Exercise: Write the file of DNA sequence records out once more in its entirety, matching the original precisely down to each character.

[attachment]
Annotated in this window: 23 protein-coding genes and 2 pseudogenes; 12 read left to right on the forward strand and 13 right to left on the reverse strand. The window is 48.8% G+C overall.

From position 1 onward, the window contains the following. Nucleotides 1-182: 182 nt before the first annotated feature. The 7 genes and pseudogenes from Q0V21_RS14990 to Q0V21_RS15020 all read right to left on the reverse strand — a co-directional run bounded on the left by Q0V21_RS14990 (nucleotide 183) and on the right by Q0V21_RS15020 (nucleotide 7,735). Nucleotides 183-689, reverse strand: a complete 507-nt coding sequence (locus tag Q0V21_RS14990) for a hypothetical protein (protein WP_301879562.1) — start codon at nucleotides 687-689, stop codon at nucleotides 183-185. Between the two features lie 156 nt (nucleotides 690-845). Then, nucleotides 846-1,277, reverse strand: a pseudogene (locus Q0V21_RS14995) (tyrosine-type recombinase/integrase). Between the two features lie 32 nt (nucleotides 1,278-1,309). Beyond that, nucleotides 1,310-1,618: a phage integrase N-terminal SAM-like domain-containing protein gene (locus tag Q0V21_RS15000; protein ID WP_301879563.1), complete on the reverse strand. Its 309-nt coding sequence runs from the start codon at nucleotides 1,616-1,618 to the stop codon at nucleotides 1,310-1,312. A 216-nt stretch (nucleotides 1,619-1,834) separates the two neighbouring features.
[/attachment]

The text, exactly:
Annotated in this window: 23 protein-coding genes and 2 pseudogenes; 12 read left to right on the forward strand and 13 right to left on the reverse strand. The window is 48.8% G+C overall.

From position 1 onward, the window contains the following. Nucleotides 1-182: 182 nt before the first annotated feature. The 7 genes and pseudogenes from Q0V21_RS14990 to Q0V21_RS15020 all read right to left on the reverse strand — a co-directional run bounded on the left by Q0V21_RS14990 (nucleotide 183) and on the right by Q0V21_RS15020 (nucleotide 7,735). Nucleotides 183-689, reverse strand: a complete 507-nt coding sequence (locus tag Q0V21_RS14990) for a hypothetical protein (protein WP_301879562.1) — start codon at nucleotides 687-689, stop codon at nucleotides 183-185. Between the two features lie 156 nt (nucleotides 690-845). Then, nucleotides 846-1,277, reverse strand: a pseudogene (locus Q0V21_RS14995) (tyrosine-type recombinase/integrase). Between the two features lie 32 nt (nucleotides 1,278-1,309). Beyond that, nucleotides 1,310-1,618: a phage integrase N-terminal SAM-like domain-containing protein gene (locus tag Q0V21_RS15000; protein ID WP_301879563.1), complete on the reverse strand. Its 309-nt coding sequence runs from the start codon at nucleotides 1,616-1,618 to the stop codon at nucleotides 1,310-1,312. A 216-nt stretch (nucleotides 1,619-1,834) separates the two neighbouring features.